Australia’s property boom making the nation poorer

Discussion in 'Economics' started by themickey, May 20, 2021.

  1. themickey


    Experts have warned that younger Australians delaying having children will affect the entire country. Photo: iStock

    Australia’s property boom leaves young Australians put off having children, making the nation poorer

    Australia’s property boom is making the nation poorer as more young people are forced to delay starting a family due to soaring house prices, experts say.

    Spiralling job insecurity and the meteoric rise of property prices this year has created the “perfect storm” that will see younger Australians delay key life stages even longer — and with migration at a standstill, there is no one to make up the shortfall.

    The impacts will leave the entire nation worse off, says Liz Allen, demographer at the Australian National University.

    “The fact that young people can’t afford to buy a home is making the nation poorer,” Dr Allen said. “The population will age more rapidly, the potential pool of money from individual income tax will shrink and we will have to do more and more with less and less,” Dr Allen said.

    She said the lack of investment in housing affordability by governments was short-sighted.

    “The reality we will be confronted with is that living standards will decline in Australia.

    “That finite money has to go more ways, it has to look after the young, it has to look after the old, to make sure the houses are built, the roads are built the hospital are staffed.”

    Birth rates in Australia have been steadily declining for some years but hit rock bottom at 1.66 per woman in 2019, according to Australian Bureau of Statistics figures.

    Since 1976, Australia’s total fertility rate has been below replacement level – that is the level at which the population is replaced from one generation to the next without migration – according to the Australian Government’s Institute of Family Studies.

    The soaring cost of property is delaying young Australian’s decisions to start their families and this has grave implications for everyone, economists say. Photo: Greg Briggs

    Until the pandemic hit, Australia relied on migration to increase birth and fertility rates to boost its population. But this option is currently off the table, with borders closed until 2022 by the government’s own projections in the federal budget.

    Rising housing costs were a major factor in couples delaying when they start a family, according to Emma Dawson, Per Capita executive director, and governments were actively making the situation worse instead of helping address the situation.

    “[Current policies] are geared towards maximising the property values of existing stock. It’s not geared towards making housing affordable for first-home buyers or life-long renters,” she said, adding that policies were subsidising investment properties more than subsidising first-home buyers.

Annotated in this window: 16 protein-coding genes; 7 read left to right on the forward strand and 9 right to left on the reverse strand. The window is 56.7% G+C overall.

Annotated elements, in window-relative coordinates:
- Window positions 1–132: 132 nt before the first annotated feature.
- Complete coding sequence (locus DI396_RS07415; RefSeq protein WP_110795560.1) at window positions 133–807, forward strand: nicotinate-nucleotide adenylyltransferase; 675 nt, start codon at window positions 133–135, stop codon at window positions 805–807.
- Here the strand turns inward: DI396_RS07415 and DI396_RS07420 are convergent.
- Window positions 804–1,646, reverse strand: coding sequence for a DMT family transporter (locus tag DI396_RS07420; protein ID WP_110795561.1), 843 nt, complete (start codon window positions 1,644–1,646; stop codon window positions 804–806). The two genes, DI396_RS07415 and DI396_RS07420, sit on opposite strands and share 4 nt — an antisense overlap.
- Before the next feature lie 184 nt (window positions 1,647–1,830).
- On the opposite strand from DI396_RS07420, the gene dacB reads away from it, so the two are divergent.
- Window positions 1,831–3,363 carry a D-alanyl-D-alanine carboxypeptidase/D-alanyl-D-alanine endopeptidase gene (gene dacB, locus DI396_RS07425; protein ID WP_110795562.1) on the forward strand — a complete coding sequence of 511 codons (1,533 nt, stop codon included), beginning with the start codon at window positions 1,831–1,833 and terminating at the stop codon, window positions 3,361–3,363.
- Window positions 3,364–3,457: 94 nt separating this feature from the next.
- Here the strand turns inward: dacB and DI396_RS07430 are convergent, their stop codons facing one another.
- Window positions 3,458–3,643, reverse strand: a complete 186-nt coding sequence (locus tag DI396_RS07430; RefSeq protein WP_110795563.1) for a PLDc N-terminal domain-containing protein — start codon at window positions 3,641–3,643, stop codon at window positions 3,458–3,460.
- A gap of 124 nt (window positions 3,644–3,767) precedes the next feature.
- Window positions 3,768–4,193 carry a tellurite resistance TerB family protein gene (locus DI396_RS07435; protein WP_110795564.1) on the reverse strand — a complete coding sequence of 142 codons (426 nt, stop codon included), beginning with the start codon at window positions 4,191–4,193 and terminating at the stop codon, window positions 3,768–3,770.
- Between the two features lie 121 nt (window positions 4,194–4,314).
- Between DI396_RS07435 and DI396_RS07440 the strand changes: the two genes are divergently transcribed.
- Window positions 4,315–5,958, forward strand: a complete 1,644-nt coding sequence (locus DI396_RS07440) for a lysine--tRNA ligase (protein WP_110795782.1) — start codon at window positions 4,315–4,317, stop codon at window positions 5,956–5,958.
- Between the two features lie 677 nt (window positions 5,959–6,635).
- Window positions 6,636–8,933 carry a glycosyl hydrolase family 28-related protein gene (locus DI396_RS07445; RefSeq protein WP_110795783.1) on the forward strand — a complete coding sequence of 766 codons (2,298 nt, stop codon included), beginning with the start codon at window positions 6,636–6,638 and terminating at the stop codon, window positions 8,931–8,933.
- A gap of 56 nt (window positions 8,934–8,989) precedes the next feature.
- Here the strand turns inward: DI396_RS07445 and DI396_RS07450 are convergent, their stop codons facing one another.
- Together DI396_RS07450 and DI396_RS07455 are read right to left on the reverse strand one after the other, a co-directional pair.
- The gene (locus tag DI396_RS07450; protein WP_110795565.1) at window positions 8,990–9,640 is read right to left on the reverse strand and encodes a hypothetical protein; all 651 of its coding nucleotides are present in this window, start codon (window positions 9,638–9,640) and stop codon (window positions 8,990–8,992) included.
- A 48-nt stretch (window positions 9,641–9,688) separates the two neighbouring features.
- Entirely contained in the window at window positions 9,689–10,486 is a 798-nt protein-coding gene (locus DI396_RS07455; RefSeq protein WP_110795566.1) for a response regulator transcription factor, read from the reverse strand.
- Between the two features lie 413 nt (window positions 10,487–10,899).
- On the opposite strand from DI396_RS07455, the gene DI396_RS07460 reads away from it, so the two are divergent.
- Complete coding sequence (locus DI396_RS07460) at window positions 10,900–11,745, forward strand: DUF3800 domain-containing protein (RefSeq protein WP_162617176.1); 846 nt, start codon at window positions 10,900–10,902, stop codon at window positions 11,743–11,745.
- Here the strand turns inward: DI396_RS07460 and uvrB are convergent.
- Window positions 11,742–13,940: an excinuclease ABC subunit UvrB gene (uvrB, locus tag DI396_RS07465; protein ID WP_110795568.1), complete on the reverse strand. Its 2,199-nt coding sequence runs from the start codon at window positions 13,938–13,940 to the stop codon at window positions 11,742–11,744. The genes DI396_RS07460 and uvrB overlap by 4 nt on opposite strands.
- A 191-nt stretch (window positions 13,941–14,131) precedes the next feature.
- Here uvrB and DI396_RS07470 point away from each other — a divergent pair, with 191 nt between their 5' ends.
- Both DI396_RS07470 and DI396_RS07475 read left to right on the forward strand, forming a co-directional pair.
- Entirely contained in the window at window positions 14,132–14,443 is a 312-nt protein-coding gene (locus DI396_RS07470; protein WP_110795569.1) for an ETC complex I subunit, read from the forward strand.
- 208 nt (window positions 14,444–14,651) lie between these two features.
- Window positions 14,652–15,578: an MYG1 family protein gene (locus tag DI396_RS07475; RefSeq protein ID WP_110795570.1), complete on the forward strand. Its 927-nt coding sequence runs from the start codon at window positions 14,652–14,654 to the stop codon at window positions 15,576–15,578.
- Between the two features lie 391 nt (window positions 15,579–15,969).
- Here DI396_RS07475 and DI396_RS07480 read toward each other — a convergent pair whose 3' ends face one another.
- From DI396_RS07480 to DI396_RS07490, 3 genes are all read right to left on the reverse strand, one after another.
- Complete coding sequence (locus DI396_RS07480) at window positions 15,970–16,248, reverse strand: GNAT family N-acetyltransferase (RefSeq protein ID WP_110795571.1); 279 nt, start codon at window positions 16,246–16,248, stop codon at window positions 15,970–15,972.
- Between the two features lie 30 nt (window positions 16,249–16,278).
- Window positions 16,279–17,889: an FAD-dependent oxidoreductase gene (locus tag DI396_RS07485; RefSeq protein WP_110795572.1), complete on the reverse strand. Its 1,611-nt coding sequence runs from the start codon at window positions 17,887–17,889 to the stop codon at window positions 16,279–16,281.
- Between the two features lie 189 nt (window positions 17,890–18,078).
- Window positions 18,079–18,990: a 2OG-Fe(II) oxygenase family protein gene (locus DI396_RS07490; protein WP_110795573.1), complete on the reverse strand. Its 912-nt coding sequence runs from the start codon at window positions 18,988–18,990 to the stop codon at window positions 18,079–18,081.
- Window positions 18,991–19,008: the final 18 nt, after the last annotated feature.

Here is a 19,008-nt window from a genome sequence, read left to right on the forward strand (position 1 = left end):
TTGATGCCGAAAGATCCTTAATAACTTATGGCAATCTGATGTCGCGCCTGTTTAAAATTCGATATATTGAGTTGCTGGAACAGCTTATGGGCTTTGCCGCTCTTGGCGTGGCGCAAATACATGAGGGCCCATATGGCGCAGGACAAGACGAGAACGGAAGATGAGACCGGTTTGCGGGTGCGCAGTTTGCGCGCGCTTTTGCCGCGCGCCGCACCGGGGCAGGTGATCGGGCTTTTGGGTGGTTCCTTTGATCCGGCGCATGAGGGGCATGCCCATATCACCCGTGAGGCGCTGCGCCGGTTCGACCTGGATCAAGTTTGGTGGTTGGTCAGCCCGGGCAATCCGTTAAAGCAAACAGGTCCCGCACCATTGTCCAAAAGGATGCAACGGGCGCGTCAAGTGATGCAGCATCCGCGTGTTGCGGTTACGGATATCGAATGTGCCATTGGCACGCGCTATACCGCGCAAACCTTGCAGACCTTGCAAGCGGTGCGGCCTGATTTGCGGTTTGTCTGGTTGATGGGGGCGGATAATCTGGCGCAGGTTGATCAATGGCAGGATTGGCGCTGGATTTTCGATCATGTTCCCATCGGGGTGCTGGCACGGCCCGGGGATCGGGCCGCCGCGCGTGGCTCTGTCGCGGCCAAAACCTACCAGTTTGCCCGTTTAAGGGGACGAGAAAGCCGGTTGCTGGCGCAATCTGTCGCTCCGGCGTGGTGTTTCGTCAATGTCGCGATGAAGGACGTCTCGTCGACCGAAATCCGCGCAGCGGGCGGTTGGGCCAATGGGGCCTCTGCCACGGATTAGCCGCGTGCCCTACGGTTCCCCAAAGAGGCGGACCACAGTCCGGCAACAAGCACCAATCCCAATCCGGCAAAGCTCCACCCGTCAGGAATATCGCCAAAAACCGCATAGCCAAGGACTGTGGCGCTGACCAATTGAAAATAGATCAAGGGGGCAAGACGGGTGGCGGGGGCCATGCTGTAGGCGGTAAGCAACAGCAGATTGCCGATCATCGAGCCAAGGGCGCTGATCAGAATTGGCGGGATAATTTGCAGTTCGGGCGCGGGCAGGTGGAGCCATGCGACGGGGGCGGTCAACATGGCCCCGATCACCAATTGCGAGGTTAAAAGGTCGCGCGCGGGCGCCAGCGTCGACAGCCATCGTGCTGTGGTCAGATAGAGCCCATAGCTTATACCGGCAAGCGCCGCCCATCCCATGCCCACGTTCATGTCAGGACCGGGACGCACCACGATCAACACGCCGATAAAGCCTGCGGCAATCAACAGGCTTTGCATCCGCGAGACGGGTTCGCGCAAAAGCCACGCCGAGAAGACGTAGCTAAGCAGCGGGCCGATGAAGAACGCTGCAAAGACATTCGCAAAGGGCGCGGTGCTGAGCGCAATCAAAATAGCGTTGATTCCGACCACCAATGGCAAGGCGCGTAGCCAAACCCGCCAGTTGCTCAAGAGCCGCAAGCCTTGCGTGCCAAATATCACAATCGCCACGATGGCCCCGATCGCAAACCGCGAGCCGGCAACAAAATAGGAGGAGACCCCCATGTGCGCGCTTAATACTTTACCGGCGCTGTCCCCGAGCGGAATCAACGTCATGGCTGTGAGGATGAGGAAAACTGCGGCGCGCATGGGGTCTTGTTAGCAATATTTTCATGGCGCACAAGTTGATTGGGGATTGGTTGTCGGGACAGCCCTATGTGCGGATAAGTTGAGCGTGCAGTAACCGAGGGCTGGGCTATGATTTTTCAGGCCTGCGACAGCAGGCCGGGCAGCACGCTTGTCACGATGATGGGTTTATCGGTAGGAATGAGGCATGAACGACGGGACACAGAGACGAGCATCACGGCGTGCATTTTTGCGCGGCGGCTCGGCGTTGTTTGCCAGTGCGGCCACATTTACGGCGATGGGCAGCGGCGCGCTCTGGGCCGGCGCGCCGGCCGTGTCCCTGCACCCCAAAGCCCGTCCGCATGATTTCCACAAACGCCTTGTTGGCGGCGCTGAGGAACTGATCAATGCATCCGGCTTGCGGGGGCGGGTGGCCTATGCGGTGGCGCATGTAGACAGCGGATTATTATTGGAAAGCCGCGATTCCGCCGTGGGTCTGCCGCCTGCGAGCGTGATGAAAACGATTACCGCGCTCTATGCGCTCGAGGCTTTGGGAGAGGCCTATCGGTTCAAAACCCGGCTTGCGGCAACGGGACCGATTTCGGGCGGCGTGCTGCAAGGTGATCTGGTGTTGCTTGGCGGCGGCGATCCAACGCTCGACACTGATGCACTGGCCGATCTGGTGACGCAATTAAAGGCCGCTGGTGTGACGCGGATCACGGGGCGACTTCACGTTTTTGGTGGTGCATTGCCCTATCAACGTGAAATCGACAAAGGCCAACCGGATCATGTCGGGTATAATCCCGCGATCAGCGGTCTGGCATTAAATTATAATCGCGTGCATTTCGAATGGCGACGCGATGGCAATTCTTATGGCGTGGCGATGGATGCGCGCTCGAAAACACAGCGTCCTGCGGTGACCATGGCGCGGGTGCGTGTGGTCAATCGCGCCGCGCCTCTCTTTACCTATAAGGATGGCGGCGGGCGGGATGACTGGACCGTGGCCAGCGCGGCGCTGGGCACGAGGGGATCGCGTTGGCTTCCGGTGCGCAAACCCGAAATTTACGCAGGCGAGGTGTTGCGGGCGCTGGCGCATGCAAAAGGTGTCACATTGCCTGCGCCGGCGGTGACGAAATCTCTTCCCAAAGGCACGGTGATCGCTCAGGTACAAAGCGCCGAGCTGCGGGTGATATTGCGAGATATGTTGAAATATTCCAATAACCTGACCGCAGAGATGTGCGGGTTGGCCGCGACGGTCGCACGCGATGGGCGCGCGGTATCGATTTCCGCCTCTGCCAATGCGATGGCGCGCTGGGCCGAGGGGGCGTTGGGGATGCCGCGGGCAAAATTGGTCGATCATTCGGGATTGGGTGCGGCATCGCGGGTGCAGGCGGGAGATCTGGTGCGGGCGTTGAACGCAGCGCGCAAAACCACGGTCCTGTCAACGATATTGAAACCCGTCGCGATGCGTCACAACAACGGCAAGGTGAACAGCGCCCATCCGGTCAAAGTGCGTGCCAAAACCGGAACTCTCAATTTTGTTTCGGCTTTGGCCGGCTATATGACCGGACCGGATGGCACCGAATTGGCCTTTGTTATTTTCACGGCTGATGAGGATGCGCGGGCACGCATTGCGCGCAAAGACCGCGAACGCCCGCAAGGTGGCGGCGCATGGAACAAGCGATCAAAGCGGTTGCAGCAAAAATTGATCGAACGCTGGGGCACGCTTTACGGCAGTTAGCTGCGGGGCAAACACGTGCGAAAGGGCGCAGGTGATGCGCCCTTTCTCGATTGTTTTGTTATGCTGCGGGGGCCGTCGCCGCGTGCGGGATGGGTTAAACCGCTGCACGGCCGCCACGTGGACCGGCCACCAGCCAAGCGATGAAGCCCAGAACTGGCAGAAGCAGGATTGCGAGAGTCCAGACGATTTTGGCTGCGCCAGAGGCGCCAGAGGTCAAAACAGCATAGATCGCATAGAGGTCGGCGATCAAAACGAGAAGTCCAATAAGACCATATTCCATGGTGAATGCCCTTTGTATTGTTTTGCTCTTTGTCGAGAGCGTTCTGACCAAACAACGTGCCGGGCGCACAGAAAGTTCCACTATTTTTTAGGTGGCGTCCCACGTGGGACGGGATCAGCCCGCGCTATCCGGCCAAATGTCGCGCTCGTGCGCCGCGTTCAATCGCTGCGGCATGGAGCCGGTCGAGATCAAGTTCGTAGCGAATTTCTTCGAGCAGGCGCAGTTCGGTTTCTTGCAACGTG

“There is a huge risk if your retired population outgrows the younger population of income earners.

    “Our population will age rapidly and we won’t have a sufficient taxpayer base to pay for things.”

    Alison Pennington, senior economist at the Centre for Future Work with the Australia Institutes, said the current situation had created the “perfect storm”, leaving partnered women during prime working-age years to increasingly prioritise earning to meet mortgage costs, which further delayed child rearing.

    “Dual incomes are now a necessity for accessing and servicing a mortgage, forcing women to partner if they want to own a home,” Ms Pennington said. “This financial bind has worrying implications for family formation, fertility rates, and women’s choices,” she said.

    Better job and housing security would help families have better choices, according to Emma Power, an urban geographer at Western Sydney University.

    “For parents, secure housing can mean knowing that they’re going to have family and friendship networks around them,” Dr Power said. “It’s a critical part of that village of raising children.

    “We do know uncertainty about the future and crisis can affect the decision people make when they have children and how many children they have.”
    Nobert likes this.
  2. Big AAPL

    Big AAPL

    You are there. What is the consensus of the people you are in tune with?
    I can tell you that here in the states, it is pretty much the same son just bought his first home, and he and his wife must continue to work to meet his mortgage payments. The thought of having a child would put a crimp in their financial status. The tax breaks do not even compensate for the lack of income. I feel sorry for this generation because the mortgage crisis of the 2000's have made it virtually impossible for a single earner family to own a home and raise a family.